Employee Offboarding Process

Employee Offboarding Process

Philip Banks Business Processes Leave a Comment

To Follow up on our post from last week, Employee Onboarding Process, we wanted to offer some thoughts on the Offboarding Process as well. Offboarding can be a stressful time for everyone involved. Especially, if you are losing a longtime employee or if someone is leaving under less than ideal circumstances. A consistent Offboarding Process will aid in situations where data may need to be protected from malicious intent or when it simply needs to be preserved for when a new employee starts.

Password Changes

The first step in an Offboarding process will be changing the passwords on the former employee’s accounts. This includes their Active Directory user account, Hosted email accounts, Software as a Service accounts, etc. Changing the user’s password will immediately disable access as long as the user isn’t simultaneously using the service.

If your business uses Office 365 for hosted email, we suggest changing the password and disabling any connected mobile devices. You can also disable sign-in after we setup an auto-response and email forwarding.

Setup Auto Response Email

When an employee leaves, it can sometimes leave vendors and, more importantly, customers in limbo, wondering who they should contact at your company. An auto-response message proactively mitigates this by letting the sender know who to contact going forward. Here is an example:

Thank you for contacting {Company}. {Employee Name} is no longer employed here. If you need assistance please contact {Contact} at {Email Address} or {PhoneNumber}.

Best Regards
Setup Email Forwarding

Once the Auto-Response message is setup, we’ll want to setup email forwarding to the appropriate person. If you have an immediate replacement ready to go, then you can simply forward the former employee’s email to your new hire and give the new employee’s contact information in the auto response. If you’re like most small businesses and have a week or two delay between employees, you’ll want to temporarily forward email to another person in the company who can handle the emails in the interim. Once the replacement is chosen, change the email forwarding to the replacement and update the auto-response.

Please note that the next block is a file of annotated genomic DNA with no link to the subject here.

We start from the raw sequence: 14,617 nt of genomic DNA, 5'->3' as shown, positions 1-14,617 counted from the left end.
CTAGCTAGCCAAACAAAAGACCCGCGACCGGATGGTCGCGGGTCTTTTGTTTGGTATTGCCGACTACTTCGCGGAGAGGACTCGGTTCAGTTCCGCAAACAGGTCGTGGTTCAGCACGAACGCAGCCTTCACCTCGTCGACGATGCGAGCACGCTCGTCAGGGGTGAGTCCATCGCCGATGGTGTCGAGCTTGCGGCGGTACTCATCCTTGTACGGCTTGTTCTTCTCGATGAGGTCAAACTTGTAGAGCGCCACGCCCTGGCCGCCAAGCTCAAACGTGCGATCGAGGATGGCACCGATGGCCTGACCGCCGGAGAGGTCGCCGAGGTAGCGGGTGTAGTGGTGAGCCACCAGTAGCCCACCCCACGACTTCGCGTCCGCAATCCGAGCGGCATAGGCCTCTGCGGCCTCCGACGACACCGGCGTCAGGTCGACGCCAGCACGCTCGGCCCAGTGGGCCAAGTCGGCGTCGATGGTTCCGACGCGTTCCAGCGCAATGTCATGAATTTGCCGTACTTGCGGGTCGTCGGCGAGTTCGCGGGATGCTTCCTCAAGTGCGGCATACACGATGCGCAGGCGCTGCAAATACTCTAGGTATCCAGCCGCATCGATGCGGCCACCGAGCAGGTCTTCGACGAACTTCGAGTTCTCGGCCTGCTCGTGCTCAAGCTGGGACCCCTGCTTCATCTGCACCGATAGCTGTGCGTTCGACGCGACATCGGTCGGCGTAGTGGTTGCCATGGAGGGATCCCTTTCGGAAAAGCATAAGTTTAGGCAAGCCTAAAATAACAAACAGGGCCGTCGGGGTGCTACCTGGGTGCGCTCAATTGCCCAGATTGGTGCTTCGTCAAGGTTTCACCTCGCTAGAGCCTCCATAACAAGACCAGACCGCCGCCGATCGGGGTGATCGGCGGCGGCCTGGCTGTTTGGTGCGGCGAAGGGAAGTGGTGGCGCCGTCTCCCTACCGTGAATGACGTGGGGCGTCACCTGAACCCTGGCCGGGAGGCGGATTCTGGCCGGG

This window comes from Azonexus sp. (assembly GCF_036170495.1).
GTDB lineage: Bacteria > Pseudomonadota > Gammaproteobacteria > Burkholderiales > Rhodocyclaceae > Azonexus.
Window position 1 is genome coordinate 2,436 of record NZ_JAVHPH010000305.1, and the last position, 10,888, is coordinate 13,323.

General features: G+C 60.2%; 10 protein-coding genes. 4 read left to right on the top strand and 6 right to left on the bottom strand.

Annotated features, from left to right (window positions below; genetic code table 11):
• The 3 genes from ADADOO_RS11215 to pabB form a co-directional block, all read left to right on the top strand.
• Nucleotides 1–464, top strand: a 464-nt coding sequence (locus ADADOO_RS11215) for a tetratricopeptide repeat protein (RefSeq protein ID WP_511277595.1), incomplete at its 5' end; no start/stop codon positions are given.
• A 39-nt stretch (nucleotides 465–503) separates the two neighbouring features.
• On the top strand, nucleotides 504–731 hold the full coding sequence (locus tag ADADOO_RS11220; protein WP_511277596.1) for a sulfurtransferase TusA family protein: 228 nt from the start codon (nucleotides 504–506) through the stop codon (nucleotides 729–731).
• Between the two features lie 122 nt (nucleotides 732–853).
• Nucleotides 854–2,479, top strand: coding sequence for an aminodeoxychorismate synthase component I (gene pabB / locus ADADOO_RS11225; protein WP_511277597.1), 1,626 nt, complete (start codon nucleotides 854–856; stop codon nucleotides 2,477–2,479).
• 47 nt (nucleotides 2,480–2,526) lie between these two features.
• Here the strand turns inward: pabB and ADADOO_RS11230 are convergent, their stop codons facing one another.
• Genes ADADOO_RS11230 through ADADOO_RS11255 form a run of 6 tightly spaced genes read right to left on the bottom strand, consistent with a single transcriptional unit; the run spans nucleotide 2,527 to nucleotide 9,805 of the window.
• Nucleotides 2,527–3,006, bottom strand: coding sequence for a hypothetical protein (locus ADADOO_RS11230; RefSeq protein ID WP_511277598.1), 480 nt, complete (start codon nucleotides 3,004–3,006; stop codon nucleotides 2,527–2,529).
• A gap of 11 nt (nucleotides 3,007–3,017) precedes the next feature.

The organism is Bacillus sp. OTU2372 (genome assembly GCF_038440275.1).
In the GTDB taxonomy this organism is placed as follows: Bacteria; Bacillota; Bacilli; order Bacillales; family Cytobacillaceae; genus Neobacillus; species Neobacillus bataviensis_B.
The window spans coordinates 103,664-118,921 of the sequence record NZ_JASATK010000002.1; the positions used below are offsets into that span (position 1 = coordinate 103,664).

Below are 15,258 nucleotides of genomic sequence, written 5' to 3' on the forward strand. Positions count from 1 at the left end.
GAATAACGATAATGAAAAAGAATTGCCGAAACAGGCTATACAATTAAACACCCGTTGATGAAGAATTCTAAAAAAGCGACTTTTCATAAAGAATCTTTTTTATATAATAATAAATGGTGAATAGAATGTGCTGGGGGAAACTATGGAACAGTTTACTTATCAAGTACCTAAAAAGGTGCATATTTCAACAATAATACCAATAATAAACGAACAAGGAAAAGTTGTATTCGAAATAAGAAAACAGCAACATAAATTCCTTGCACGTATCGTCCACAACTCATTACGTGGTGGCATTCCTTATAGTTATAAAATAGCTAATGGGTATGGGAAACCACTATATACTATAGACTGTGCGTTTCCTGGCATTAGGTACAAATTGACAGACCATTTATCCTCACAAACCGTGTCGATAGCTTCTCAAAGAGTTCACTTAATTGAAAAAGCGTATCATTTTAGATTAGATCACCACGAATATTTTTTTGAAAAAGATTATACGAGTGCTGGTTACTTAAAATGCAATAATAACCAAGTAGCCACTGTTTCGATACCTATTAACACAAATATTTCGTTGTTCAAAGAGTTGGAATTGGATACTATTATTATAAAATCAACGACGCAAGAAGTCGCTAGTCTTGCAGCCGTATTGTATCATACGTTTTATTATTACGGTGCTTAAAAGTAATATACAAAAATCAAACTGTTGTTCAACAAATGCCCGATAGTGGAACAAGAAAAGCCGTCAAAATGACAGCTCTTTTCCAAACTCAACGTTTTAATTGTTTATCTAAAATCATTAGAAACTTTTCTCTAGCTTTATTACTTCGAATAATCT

Thirty Day Waiting Period

We suggest keeping the auto-response and email forwarding in place for thirty days. Thirty days allows customers and vendors to update their contact information and to begin working with their new contact at your company. It’s a good idea to set an appointment on your calendar for thirty days after the employee’s departure or the offboarding process can easily stall at this stage.

Backup Data

After thirty days have passed, we make a backup of the user’s data. This includes their email and files on their computer. We’ll make a new folder on the server to store this backup. More often than not, someone in the company will need to refer to this backup during the next year. Company policies differ on this, depending on their industry and regulations, but our standard practice is to hold onto the backup for one year and then delete it.

Account Deletion

After we create the backups and save them to a folder on the server, we can finally delete accounts. This includes email accounts (cloud or in-house), Active Directory accounts on your server, and local profiles on the former employee’s computer. We’ll also make sure that any cloud or Software as a Service subscriptions are discontinued or re-assigned (Otherwise you may still incur charges for these services).

Conclusion

What is your offboarding process? Do you have one? What else should be included in the process I’ve detailed above. Please comment below.


We’ve made available a one page PDF checklist that covers our entire Offboarding process. Simply click below to gain access to the download.

Philip BanksEmployee Offboarding Process

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